for a while muhammad stood motionless in his place. it was a moment in which the history of being itself stopped without knowing which course to take. whichever word this one man was about to say, would be a judgment of mankind. should the world continue to wallow in its darkness? should zoroastrianism triumph over a corrupt and lifeless christianity? should paganism be allowed to raise its superstitious, rotten head? or should he, muhammad, proclaim to this world the unity of god, enlightening it with the light of truth, liberating the minds of men from the bondage of superstition, and raising the souls for communion with the supernal plenum? there was his uncle weakened by the people's opposition, unable to help or protect indeed, likely to betray him. and there were the muslims, few and weak, unable to wage war or to resist a strong and well-equipped army such as quraysh had. there was none to lend him support in this hour of dire need. only the truth which he proclaimed and of which he was the advocate could console or rescue him. nothing was left to count upon except his own faith and conviction of that truth. that alone was his whole force. well, let it be. the other realm is better than this one. let him then discharge his duty and convey his message. it is better to die faithful to the truth than to betray it or stammer in its cause. refreshened and energized by the strength and determination of new resolution, he turned to his uncle and said, "o uncle! by god almighty i swear, even if they should put the sun in my right hand and the moon in my left that i abjure this cause, i shall not do so until god has vindicated it or caused me to perish in the process."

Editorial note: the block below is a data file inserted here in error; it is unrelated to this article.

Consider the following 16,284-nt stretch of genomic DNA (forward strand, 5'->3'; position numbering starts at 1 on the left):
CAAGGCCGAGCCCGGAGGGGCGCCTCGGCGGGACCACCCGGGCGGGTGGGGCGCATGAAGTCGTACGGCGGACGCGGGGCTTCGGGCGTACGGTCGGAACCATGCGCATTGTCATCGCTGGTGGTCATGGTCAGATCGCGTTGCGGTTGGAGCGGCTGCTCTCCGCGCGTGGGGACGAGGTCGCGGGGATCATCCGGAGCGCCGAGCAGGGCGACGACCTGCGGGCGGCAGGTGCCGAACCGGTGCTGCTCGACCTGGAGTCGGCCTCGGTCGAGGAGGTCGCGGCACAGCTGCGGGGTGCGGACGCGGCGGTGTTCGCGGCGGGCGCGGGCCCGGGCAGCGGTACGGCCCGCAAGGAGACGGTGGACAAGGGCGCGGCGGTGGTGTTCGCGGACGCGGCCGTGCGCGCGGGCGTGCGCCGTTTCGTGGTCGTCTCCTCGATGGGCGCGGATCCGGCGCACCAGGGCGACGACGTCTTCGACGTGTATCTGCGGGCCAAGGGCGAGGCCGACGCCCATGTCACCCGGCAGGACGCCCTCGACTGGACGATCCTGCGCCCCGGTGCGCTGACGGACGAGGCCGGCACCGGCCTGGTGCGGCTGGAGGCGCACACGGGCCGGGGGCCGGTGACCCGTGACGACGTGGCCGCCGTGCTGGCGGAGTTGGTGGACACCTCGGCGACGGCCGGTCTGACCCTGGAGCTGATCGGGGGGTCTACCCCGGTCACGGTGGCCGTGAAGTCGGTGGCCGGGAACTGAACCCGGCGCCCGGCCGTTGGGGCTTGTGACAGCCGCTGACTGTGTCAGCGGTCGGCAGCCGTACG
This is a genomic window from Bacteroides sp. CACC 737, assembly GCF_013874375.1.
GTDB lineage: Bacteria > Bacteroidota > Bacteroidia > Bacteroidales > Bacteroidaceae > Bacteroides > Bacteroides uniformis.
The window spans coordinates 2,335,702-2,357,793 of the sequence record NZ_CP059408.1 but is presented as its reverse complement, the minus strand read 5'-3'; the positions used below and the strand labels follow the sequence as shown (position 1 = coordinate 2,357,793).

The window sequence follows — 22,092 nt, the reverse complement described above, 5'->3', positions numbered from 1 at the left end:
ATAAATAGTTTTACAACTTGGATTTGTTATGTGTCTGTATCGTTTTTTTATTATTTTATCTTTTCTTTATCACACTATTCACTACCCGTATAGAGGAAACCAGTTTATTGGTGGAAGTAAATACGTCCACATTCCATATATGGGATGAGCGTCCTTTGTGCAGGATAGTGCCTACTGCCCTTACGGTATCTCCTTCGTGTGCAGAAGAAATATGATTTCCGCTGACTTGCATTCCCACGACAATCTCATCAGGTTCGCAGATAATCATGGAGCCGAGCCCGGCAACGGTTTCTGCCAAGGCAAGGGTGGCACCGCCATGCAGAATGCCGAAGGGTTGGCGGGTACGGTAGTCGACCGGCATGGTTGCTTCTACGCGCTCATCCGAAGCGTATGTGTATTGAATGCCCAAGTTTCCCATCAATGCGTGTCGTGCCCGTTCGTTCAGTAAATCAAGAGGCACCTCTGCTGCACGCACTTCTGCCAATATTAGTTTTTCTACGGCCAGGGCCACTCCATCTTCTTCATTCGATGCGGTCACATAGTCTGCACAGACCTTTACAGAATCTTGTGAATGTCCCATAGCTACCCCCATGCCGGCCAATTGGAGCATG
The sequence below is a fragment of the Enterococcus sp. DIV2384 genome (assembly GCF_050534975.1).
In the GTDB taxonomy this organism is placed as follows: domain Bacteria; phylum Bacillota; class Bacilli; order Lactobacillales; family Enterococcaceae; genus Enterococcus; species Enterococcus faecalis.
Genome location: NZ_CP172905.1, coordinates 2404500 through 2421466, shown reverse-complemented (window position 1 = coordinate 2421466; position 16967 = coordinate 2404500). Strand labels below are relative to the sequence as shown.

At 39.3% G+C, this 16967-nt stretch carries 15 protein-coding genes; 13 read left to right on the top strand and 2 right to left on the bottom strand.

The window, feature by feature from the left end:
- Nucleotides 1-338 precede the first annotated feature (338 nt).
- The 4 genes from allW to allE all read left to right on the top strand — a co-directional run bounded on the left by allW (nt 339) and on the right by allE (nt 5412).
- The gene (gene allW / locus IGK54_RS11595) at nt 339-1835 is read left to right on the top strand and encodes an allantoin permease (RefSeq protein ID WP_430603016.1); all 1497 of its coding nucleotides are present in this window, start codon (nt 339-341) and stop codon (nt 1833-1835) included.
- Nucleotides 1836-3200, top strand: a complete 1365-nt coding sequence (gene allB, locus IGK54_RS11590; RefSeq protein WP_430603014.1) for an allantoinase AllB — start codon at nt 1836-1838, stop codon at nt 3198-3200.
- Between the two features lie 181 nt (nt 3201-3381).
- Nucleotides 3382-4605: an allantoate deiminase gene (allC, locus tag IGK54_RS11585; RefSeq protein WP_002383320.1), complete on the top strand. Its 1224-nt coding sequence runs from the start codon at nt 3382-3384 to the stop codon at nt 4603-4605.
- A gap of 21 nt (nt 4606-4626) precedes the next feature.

how great is the truth! and how sublime is faith in the truth! the old man was shaken to his depths when he heard the answer of muhammad. it was his turn to stand motionless and speechless in front of this holy power and great will which had just spoken on behalf of a life above life. choked with emotion at his uncle's request as well as at his own certainty of the course he was to follow, muhammad got up to leave. for but a moment abu talib hesitated between the enmity of his people and the cause of his nephew. immediately, he called muhammad back. "go forth, my nephew," he said, "and say what you will. by the same god i swear i shall never betray you to your enemies."